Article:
Diocese of Agder og Telemark

Diocese of Agder og Telemark
Agder og Telemark bispedomme

Country Norway
Territory Vest-Agder, Aust-Agder, and Telemark
Deaneries Kristiansand domprosti, Arendal, Aust-Nedenes, Bamble, Lister, Mandal, Otredal, Skien, Vest-Nedenes, Øvre Telemark
Coordinates 58°10′00″N 8°00′00″E / 58.1667°N 8°E / 58.1667; 8Coordinates: 58°10′00″N 8°00′00″E / 58.1667°N 8°E / 58.1667; 8
Parishes 135
Members 341,768
Denomination Church of Norway
Established 1536
Cathedral Kristiansand Cathedral
Current leadership
Bishop Per Oskar Kjølaas

Location of the Diocese of Agder og Telemark

The Diocese of Agder og Telemark (Norwegian: Agder og Telemark bispedømme) is a diocese of the Church of Norway, covering the counties of Telemark, Aust-Agder, and Vest-Agder in Norway. The cathedral city is Kristiansand, Norway's fifth largest city. Kristiansand Cathedral serves as the seat of the presiding Bishop. The bishop since 2013 has been Stein Reinertsen. As of 1 January 2003, there were 347,324 members of the Church of Norway in the diocese.


In 1125, the southern part of the Ancient Diocese of Bergen was split off as the Ancient Diocese of Stavanger. This new diocese stretched from the coast of Haugesund in the west to Gjernestangen between Risør and Kragerø, later the border stretched to Eidanger in the east. Stavanger was the cathedral city. During the Protestant Reformation, Norway became a Lutheran nation, establishing the Church of Norway. The diocesan boundaries remained the same.

Over time, however, the diocese was reduced in size. The parish of Eidfjord was transferred to the neighboring Diocese of Bjørgvin in 1630. The regions of Valdres and Hallingdal were transferred to the Diocese of Oslo in 1631, but in exchange, the Diocese of Oslo had to give the upper part of Telemark and transfer that to the Diocese of Stavanger.[1]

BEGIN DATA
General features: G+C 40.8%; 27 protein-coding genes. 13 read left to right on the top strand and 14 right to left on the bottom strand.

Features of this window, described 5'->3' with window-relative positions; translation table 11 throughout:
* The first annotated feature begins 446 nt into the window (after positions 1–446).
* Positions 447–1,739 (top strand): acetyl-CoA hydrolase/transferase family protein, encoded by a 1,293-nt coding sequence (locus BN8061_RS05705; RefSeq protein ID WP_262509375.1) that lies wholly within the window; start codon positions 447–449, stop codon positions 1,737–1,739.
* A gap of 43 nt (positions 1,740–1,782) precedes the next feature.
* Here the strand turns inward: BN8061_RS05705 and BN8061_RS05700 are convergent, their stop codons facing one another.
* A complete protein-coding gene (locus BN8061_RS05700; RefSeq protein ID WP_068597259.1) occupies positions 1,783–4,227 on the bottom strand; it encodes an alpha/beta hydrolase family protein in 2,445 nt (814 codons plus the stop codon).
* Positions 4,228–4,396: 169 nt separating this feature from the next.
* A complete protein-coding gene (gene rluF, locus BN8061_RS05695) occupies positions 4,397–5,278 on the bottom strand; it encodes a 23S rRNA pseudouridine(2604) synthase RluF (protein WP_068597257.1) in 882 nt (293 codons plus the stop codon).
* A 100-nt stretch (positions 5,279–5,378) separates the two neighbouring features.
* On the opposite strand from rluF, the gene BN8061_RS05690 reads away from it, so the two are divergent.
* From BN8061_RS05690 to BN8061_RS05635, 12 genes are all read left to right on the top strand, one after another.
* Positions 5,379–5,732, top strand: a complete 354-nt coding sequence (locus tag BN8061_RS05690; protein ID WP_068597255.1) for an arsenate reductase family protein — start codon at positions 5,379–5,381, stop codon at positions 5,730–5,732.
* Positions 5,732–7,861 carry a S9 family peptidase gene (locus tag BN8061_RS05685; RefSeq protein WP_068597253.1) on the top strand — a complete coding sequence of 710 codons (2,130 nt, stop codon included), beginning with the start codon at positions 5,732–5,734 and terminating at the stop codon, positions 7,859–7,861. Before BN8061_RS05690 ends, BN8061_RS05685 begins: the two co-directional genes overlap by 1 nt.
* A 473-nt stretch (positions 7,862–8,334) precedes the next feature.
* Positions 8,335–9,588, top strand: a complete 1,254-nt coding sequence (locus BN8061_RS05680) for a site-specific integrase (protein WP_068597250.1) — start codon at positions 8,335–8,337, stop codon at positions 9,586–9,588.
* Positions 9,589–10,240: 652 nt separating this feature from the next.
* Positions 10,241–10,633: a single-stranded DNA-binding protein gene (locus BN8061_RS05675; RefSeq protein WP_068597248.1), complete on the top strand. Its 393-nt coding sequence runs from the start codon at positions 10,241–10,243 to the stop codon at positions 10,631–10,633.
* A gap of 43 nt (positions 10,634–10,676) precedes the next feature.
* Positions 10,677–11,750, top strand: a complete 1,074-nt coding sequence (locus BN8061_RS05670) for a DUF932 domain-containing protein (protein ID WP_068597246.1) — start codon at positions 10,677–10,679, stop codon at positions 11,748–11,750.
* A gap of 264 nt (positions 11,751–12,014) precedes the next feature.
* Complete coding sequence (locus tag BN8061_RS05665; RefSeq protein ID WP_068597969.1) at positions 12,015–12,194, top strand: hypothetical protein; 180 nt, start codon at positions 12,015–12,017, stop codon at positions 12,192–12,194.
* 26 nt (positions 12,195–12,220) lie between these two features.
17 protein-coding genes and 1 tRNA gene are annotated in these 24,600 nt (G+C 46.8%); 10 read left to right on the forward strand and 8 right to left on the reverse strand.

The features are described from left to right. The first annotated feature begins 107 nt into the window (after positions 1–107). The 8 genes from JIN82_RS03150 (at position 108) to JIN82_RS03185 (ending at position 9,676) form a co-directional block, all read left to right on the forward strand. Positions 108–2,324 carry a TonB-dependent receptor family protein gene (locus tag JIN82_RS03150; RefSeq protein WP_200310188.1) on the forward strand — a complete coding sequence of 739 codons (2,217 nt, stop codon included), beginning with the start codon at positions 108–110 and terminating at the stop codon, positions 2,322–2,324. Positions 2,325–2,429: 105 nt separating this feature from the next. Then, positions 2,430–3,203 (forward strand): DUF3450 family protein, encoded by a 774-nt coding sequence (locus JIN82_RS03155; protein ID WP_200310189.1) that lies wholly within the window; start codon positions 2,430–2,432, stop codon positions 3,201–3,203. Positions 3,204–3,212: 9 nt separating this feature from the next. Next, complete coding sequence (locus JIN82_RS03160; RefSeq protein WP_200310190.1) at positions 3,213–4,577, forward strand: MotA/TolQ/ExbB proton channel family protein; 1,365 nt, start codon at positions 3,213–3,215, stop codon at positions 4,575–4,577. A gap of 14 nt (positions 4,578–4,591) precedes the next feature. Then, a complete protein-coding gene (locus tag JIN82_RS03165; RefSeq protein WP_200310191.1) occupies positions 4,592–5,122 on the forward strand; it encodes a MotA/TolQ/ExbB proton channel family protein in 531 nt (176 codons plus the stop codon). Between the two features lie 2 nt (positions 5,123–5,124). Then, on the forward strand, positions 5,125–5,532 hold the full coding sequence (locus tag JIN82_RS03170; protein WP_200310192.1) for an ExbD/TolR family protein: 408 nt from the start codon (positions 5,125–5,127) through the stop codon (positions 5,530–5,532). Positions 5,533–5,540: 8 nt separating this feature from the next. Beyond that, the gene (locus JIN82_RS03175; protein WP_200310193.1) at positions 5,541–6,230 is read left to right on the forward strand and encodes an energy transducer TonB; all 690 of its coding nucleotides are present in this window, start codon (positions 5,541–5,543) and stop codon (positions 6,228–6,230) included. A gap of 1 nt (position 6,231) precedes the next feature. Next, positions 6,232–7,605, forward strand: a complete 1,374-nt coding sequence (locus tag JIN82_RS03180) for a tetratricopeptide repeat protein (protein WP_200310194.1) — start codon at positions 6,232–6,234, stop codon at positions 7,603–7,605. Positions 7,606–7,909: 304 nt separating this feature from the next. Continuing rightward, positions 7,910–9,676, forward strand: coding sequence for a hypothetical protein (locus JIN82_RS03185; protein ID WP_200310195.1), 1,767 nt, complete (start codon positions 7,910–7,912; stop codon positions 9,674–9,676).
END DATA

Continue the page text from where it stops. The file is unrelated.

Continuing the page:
In 1682 Christian V, King of Denmark-Norway, issued an order that the Bishop and the Prefect of the Diocese of Stavanger were to be moved to the Christianssand Cathedral, which had been consecrated in 1646 and which the King intended be perfect site for a new cathedral. The citizens of Stavanger protested, with the Prefect and the Bishop refusing to move and ignoring the order. It took two years before Christianssand was established as the new cathedral city. The diocese was renamed Diocese of Christianssand (Norwegian: "Christiansands stift").[1]

On 1 January 1925, the Diocese of Kristiansand was divided and all of the diocese located in Rogaland county was moved to the newly re-established Diocese of Stavanger and the Stavanger Cathedral regained its place as the seat of a Bishop. The Diocese of Agder continued to serve the counties of Aust-Agder, Vest-Agder, and Telemark, although its name "Diocese of Agder" continued to be used until 2005 when the name "Telemark" was added to fully reflect the areas included in the diocese.[1]

Kristiansand Cathedral